The Corps Finally Designed A Pack Frame That’s ‘Marine Proof’

Gear
The operational force will soon begin receiving a stronger, more durable pack frame designed to endure extreme temperatures, as well as wear and tear.
U.S. Marine Corps photo by Sgt. Bryan Nygaard

There’s a common saying in the Corps: “Nothing is Marine-proof.” A determined lance corporal with enough time on his hands and limited supervision could find a way to break a ball bearing. Which makes Marines the perfect testers for new “rugged” gear, and explains why the Marine Corps seems so confident that it’s new pack frame is built to last — at least, until Marines get bored, and their SNCO walks away for a smoke break.


The new reinforced Marine Corps pack frame, which will replace the legacy frame that’s been in service since 2011, is scheduled to hit the fleet in fall of 2018. It was kicked; sat on; lugged through frigid temperatures in Norway; tossed from a cherry picker; and shot repeatedly with 7.62mm. Nevertheless, it persisted.

The decision to redesign the frame dates back to 2013, when issues with the legacy pack frame first emerged — meaning a bunch of a Marines at School of Infantry—West in California kept destroying their rucks. And issues with the frame continued from there, with breakages reported in 2015 and 2016 during cold-weather training in California and in Norway — the frames got so frigid, they simply snapped.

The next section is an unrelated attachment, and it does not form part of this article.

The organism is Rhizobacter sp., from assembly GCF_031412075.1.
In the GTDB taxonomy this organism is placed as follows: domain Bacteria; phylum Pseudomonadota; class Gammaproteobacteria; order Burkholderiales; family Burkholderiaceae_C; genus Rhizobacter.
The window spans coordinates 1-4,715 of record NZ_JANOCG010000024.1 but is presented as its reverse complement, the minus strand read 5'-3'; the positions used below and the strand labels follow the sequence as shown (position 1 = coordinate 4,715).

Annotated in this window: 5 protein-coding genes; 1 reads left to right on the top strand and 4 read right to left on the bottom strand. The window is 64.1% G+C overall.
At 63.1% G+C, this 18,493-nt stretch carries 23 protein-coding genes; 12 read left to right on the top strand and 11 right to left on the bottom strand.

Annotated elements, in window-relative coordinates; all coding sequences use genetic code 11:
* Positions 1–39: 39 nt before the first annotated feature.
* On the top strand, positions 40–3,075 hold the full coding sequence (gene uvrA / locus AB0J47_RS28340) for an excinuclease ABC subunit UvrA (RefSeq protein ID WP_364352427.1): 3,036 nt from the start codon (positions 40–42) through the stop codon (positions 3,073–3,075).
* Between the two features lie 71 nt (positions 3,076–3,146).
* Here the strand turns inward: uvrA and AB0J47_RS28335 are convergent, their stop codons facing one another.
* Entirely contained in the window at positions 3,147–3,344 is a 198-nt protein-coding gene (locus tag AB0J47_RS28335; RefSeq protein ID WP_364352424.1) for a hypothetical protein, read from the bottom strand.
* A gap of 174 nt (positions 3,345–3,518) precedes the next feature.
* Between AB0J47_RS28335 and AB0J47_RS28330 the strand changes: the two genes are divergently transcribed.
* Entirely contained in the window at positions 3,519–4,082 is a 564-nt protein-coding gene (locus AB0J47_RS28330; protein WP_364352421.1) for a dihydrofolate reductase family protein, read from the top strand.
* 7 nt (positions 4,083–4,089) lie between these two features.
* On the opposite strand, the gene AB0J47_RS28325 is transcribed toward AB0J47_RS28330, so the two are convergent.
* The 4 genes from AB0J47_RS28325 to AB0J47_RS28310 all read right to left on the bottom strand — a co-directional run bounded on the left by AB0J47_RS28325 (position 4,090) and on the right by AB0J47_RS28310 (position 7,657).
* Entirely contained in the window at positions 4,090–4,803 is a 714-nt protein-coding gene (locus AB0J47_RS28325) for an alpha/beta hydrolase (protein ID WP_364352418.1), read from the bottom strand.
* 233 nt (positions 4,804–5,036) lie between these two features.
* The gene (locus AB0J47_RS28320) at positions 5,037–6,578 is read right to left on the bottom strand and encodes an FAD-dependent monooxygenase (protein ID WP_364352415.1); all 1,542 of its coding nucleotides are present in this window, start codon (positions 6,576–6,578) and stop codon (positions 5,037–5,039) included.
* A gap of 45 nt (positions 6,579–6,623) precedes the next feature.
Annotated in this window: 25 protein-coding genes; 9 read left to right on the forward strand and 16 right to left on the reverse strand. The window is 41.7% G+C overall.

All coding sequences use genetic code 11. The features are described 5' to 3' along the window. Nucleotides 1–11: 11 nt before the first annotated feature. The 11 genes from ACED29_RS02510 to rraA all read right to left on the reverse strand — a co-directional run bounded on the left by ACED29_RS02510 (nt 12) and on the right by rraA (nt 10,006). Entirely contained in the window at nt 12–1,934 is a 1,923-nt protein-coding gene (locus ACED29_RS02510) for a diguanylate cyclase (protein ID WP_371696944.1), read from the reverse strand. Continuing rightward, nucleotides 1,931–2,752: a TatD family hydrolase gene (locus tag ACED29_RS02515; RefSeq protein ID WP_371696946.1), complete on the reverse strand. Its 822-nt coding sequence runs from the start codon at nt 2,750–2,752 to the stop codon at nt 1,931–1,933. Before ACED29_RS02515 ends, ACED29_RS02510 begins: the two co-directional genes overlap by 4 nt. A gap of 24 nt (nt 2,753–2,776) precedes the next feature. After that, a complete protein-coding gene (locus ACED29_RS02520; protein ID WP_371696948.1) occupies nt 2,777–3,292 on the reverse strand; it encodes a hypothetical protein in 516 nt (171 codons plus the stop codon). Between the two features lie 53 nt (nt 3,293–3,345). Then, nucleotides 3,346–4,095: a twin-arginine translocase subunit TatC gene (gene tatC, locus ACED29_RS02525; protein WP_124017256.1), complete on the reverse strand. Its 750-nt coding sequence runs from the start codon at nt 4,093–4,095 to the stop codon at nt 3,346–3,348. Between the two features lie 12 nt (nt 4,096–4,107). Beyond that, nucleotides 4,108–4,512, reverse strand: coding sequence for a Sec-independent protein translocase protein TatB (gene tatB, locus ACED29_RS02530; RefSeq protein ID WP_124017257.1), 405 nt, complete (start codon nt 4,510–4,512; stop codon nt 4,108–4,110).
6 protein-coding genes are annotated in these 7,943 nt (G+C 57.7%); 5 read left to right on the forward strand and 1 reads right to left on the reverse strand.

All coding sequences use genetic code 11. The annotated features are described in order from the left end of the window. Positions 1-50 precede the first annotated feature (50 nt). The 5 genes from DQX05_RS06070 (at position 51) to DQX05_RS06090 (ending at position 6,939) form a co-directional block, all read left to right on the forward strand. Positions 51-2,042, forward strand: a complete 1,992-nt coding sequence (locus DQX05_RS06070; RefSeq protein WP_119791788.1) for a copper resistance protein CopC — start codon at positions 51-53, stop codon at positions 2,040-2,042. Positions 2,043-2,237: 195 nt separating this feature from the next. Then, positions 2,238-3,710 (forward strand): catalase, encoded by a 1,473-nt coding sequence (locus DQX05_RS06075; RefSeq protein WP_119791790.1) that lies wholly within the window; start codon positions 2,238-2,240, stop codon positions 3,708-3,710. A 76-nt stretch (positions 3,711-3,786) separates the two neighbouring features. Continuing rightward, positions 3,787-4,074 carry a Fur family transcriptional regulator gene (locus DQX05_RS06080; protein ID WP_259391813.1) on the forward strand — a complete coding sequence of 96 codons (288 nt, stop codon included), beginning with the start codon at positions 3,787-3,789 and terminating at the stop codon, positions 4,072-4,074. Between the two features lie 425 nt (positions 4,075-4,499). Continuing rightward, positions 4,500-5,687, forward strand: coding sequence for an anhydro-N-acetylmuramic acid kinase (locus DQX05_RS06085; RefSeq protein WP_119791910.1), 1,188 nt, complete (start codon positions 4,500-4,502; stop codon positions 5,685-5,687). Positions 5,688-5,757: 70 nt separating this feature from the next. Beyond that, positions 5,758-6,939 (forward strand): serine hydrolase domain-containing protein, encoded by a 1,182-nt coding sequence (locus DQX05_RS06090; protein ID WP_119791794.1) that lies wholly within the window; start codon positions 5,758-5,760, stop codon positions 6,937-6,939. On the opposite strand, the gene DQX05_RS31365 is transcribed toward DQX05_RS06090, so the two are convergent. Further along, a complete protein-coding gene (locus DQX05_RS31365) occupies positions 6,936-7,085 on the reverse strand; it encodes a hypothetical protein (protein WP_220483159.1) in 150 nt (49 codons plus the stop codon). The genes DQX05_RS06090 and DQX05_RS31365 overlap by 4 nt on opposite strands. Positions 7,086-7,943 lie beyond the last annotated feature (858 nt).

“We took the feedback we got and used it to inform how we could best reinforce the pack frame, while avoiding substantial weight increase or changes in fit and form,” Mackie Jordan, an infantry combat equipment engineer, said in a Marine Corps statement.

Related: The Marine Corps Goes Light With New Body Armor, Plates, Packs, And Helmets »

The new frames are being tested in extreme temperatures, where they’ll be assessed on fatigue, cracking, or stress marks in zero-degree conditions for up to one week. Assuming they pass muster, fielding of the new packs will begin in fiscal year 2018 and the legacy frames will be phased out.

Until then, Marines using the older frame (especially those out in the snow) should resist the urge to hurl their packs on the ground... or from cherry pickers.

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